The grant comes from the U.S. Environmental Protection Agency’s Building Blocks for Sustainable Communities Program — a nationwide program to boost communities’ economic and environmental health.
Issaquah officials intend to use the technical assistance from Forterra to work on the Central Issaquah Plan — a proposal to transform more than 900 acres near Interstate 90 and state Route 900. City leaders intend to increase density and the mix of uses in the area, make the area more pedestrian-friendly and preserve open space.
June 27, 2012
NEW — 10 a.m. June 27, 2012
King County Executive Dow Constantine appointed 20 business and community leaders Tuesday to devise future funding plans for King County Parks before the levies supporting the parks system expire next year.
In 2007, voters overwhelmingly approved a pair of six-year levies to support county-run parks and trails. The measures expire Dec. 31, 2013.
Constantine asked the King County Parks Levy Task Force to recommend a funding plan for 2014 and beyond. The group is expected to submit a plan by late September.
“Parks, trails and open space are part of what make King County a great place to live,” Constantine said in a statement. “I have asked the task force to map a course that keeps our parks open and continues to build the system for future generations.”
June 9, 2012
NEW — 6 a.m. June 9, 2012
Issaquah is receiving technical assistance to plan for long-term growth, through to a program at a nonprofit organization and a federal grant.
Forterra, the former Cascade Land Conservancy, announced the technical assistance for Issaquah and other Washington communities Wednesday. The grant comes from the U.S. Environmental Protection Agency’s Building Blocks for Sustainable Communities Program — a nationwide program to boost communities’ economic and environmental health.
Issaquah officials intend to use the technical assistance from Forterra to work on the Central Issaquah Plan — a proposal to transform more than 900 acres near Interstate 90 and state Route 900. Planners intend to increase density and the mix of uses in the area, make the area more pedestrian-friendly and preserve open space.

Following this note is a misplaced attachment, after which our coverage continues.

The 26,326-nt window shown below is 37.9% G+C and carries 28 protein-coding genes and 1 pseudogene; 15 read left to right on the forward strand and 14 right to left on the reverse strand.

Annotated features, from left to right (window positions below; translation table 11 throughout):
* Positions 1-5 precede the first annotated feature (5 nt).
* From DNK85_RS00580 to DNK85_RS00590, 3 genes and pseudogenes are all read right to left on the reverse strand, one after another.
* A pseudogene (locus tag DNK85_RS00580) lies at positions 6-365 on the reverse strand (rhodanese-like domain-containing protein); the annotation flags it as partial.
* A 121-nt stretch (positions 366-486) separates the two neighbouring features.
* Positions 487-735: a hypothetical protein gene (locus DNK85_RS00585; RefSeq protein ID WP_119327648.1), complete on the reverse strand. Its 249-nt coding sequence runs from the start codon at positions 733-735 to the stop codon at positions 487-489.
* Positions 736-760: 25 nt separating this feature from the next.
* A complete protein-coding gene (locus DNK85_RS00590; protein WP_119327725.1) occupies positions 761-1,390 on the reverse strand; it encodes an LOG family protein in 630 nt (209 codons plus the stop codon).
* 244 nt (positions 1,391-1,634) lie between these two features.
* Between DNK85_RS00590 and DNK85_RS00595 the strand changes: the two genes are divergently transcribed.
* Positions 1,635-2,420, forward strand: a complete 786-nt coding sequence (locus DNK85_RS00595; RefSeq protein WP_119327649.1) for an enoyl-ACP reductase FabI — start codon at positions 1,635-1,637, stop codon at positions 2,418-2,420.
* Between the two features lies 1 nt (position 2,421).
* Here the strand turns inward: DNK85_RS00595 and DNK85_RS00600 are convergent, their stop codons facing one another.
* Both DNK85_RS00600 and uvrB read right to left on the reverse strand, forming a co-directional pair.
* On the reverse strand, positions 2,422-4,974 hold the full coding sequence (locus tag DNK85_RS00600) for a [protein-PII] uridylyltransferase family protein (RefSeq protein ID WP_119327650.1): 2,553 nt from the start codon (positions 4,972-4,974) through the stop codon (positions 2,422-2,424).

January 10, 2012
Forterra, the former Cascade Land Conservancy, lauded local efforts to preserve open space in a 2011 roundup of land conservation efforts throughout the region.
Overall, Forterra contributed to efforts to preserve almost 5,000 acres of forests, farmlands and natural areas last year. The nonprofit organization recognized Issaquah for a successful transfer of development rights program.
The long-running effort to preserve Park Pointe — a slice of Tiger Mountain forest near Issaquah High School — ended in March 2011, after more than a decade of public and behind-the-scenes negotiations to halt construction of hundreds of houses once proposed for the land.
Under the agreement, officials instead steered development from the Park Pointe site to land in the Issaquah Highlands.
Issaquah is a Cascade Agenda Leadership City — a long-range planning effort from Forterra meant to reduce unchecked growth and encourage denser development in the region. The program includes 18 cities throughout the Puget Sound region.
December 27, 2011
Rowley Properties plans to redevelop land in decades ahead
Tall buildings could someday punctuate the skyline in the modest business district along state Route 900, after city leaders created a framework Dec. 19 to transform acre upon acre blanketed in storage units, low-slung office buildings and automotive service centers into a dense neighborhood for shops and homes.
In a landmark decision, City Council members approved a 30-year agreement between the city and longtime Issaquah developer Rowley Properties to overhaul almost 80 acres in the coming decades. The council agreed to allow buildings up to 150 feet tall and mixed-use development on up to 4.4 million square feet in Hyla Crossing and Rowley Center — parcels along Interstate 90 and state Route 900.
The landowner, in turn, is required to pay for transportation upgrades, affordable housing construction, Tibbetts Creek restoration efforts and storm-water system improvements.
Leaders said the potential for change in Hyla Crossing and Rowley Center offers a rare opportunity to reshape Issaquah as the city readjusts after a decadelong population boom.